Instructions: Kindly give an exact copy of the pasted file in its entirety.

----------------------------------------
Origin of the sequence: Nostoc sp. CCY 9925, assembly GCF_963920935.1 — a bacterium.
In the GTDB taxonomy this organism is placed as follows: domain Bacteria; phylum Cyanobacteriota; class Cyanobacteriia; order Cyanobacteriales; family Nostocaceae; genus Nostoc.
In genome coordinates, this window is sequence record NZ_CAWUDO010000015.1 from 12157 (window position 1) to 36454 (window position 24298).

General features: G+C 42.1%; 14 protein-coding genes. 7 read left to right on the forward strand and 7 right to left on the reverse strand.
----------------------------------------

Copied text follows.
Origin of the sequence: Nostoc sp. CCY 9925, assembly GCF_963920935.1 — a bacterium.
In the GTDB taxonomy this organism is placed as follows: domain Bacteria; phylum Cyanobacteriota; class Cyanobacteriia; order Cyanobacteriales; family Nostocaceae; genus Nostoc.
In genome coordinates, this window is sequence record NZ_CAWUDO010000015.1 from 12157 (window position 1) to 36454 (window position 24298).

General features: G+C 42.1%; 14 protein-coding genes. 7 read left to right on the forward strand and 7 right to left on the reverse strand.